Originally published in Grace Magazine.
Zoë Foster Blake is a rare phenomenon. In her roles as businesswoman, mother, author, app developer and charity ambassador, it would appear that everything she touches turns to gold – or at least that singular peachy shade that has become synonymous with Go-To.
Her businesses (Go-To and the children’s offshoot Gro-To) have received international acclaim. Her children are among Instagram’s most adored. Her books and app have all reached the top of the bestseller lists, and she even acted as an associate producer when her book The Wrong Girl was made into a television series. Then, as if she didn’t have enough on her plate, she went and put us all to shame by being a proud and active ambassador for both Look Good, Feel Better and The Orangutan Project.
But it’s not these endless accolades that make her a rarity (though, admittedly, they do). Rather, it’s the way Foster Blake has been met by the Australian public. In a country that is defined by its ability to knock down the tallest of poppies, Foster Blake has remained entirely beloved. In fact, as I discovered first-hand while writing this profile, it’s impossible to turn sideways without being met by a glowing opinion of the woman, who could only be described as Australia’s favourite. “I’m obsessed with Zoë,” said one friend – a corporate lawyer. “She’d make my Ultimate Dinner Party List – alongside Martin Luther King and Freddie Mercury,” said another – a senior marketer. “I can’t get enough of her and everything she does,” claimed one more. It seems Zoë Foster Blake has captured our hearts, and frankly, it’s not hard to see why.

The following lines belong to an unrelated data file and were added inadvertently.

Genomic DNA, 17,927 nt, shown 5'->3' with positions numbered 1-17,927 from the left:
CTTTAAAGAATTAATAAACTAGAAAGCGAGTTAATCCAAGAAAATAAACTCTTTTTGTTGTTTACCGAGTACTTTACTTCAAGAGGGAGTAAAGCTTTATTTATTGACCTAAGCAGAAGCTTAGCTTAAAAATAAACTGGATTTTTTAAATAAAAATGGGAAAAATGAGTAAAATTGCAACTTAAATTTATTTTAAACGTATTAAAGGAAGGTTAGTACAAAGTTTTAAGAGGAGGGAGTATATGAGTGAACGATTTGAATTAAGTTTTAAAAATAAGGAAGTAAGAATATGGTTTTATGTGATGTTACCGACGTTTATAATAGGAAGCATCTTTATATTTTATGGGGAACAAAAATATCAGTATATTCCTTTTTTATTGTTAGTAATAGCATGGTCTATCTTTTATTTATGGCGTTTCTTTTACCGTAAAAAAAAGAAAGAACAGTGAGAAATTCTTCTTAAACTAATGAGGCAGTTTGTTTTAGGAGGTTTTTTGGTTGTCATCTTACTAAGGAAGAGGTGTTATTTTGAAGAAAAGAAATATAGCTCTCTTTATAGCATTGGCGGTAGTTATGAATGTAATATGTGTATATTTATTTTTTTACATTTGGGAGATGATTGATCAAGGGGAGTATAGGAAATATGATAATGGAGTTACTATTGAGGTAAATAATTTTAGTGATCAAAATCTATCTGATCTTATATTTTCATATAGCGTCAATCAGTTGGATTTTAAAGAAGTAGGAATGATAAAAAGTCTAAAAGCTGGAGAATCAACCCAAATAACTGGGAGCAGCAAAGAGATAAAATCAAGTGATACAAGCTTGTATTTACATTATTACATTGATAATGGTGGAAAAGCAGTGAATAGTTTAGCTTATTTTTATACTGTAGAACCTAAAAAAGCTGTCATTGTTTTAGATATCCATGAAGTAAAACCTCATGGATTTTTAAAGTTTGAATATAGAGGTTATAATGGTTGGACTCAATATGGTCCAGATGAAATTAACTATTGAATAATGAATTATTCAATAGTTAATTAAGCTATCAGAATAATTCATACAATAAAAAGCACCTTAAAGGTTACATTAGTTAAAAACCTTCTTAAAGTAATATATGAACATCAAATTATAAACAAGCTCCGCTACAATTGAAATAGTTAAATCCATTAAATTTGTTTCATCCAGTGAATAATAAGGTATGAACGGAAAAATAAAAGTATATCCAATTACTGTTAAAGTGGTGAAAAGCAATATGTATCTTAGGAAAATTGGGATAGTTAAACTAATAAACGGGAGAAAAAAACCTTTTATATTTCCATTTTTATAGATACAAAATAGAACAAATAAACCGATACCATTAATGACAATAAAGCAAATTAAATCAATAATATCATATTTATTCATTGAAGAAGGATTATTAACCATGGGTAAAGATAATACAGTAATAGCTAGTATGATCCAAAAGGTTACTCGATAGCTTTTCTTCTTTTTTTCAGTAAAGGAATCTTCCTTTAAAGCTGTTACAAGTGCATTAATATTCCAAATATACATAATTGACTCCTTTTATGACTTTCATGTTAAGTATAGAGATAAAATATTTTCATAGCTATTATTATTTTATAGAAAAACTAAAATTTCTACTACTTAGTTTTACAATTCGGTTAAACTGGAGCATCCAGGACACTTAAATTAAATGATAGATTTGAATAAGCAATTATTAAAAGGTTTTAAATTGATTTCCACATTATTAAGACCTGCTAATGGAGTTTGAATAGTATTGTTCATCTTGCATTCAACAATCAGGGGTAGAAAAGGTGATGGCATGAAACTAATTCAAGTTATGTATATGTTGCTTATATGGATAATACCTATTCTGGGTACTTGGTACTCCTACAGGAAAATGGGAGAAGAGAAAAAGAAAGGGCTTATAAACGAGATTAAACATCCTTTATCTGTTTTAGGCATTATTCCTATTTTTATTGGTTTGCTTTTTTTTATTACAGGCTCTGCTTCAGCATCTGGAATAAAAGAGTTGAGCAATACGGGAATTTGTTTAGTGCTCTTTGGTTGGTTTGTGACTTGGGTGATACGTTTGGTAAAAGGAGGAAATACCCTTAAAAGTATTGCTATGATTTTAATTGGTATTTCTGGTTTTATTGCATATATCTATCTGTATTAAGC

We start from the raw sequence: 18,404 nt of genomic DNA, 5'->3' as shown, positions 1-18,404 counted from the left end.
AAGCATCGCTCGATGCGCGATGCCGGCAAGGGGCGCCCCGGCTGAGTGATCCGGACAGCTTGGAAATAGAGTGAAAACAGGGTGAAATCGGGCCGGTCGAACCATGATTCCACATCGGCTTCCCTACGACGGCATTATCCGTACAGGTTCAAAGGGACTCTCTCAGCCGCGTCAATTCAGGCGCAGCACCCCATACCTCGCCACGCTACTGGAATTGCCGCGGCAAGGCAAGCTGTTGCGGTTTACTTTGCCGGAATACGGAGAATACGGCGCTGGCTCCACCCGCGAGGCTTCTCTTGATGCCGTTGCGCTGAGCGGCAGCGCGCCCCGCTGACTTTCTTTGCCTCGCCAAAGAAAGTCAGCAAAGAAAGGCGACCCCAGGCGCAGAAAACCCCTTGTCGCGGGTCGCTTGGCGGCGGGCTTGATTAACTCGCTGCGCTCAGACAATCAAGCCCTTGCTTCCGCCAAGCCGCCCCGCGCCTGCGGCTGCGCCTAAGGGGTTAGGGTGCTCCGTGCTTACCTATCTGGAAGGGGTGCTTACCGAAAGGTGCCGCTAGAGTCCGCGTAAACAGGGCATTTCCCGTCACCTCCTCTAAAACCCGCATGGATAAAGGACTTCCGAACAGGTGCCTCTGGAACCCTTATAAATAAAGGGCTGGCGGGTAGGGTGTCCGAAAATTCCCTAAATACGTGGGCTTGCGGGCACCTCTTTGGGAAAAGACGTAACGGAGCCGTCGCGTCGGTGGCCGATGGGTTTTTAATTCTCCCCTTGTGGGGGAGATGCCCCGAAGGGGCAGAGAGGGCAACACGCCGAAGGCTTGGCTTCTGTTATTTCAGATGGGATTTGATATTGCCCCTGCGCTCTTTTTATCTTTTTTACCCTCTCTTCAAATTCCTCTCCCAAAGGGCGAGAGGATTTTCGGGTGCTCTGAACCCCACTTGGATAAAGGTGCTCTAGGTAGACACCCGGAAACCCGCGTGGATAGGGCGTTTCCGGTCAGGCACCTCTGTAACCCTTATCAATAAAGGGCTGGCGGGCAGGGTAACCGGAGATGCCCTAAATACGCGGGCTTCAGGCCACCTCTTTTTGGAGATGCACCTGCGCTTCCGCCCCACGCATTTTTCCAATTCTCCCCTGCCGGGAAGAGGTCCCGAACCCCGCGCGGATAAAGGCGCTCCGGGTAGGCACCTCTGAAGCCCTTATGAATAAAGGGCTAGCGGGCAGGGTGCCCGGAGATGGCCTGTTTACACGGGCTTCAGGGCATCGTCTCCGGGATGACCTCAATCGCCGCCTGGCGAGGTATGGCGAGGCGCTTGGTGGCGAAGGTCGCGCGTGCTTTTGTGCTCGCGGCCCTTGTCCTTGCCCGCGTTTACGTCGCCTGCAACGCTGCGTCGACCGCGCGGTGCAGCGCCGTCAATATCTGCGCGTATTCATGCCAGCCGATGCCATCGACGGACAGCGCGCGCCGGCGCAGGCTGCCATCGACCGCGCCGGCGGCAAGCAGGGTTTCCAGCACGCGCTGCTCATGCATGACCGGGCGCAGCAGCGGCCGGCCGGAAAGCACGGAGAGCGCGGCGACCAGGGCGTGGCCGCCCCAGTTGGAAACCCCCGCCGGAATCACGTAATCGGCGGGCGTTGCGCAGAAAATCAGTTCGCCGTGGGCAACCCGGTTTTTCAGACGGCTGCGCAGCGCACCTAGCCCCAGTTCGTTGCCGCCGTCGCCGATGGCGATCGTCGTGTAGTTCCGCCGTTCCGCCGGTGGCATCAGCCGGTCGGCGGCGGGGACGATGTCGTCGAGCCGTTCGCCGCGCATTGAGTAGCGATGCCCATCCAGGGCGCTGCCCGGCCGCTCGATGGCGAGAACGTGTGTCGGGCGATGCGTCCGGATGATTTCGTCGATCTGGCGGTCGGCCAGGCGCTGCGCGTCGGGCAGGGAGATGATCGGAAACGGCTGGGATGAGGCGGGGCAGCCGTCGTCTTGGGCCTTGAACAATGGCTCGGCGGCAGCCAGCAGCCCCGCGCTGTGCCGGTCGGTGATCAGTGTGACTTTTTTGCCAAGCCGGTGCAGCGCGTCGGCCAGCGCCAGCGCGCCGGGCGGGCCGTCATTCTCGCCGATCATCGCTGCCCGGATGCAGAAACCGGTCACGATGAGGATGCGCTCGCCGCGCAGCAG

She is undoubtedly funny (the footer of her website simply says ‘Soey’, which links through to a Tumblr titled ‘Starbucks Spelling’ – a collection of misspelt names). However, she also takes her endeavours and her businesses incredibly seriously. Talking about the challenges she faces in business, Foster Blake says, “There’s so much fortune-telling involved, and I’m garbage at it. I prefer to focus on doing good work this day, this hour, this email, because I believe the future takes care of itself if you ensure what you do today is to the best of your ability. But since business is also about logistics and manufacturing and forecasting and staff and risk, we have a team of excellent people who are very good at what they do in those areas, so that I can be free to be good at what I do. As we scale up, hiring people with specific superpowers and creating a culture and an environment where they can thrive is critical.”
In terms of how she manages to get it all done (business, babies, books…), Foster Blake is honest in a way that’s often missing in the perfect-parent personas of today. “I don’t,” she says. “I’m as flustered and forgetful as the next person. My email strategy is to compartmentalise, so instead of being a half-assed mum and a half-assed professional, I can give each of them a decent shot. I also have a permanent auto-reply on my email so that people (Go-To aide) know I’m not going to respond. As for books, oh man, I miss writing books. It’s a total indulgence now to sit and write, which is why I don’t prioritise it.”
What she does prioritise, however, is sleep. Particularly with two young children, Foster Blake says it’s one of the cornerstones of good parenthood, which is something she continues to learn about every day. “I’ve learned that I will always be learning, and always feel like every other parent is more organised than me, which may in fact be accurate. I’ve learned that when I prioritise sleep, I’m a better mother and wife, and more efficient and creative, professionally. And I’ve learned that breakfast for dinner is absolutely fine.”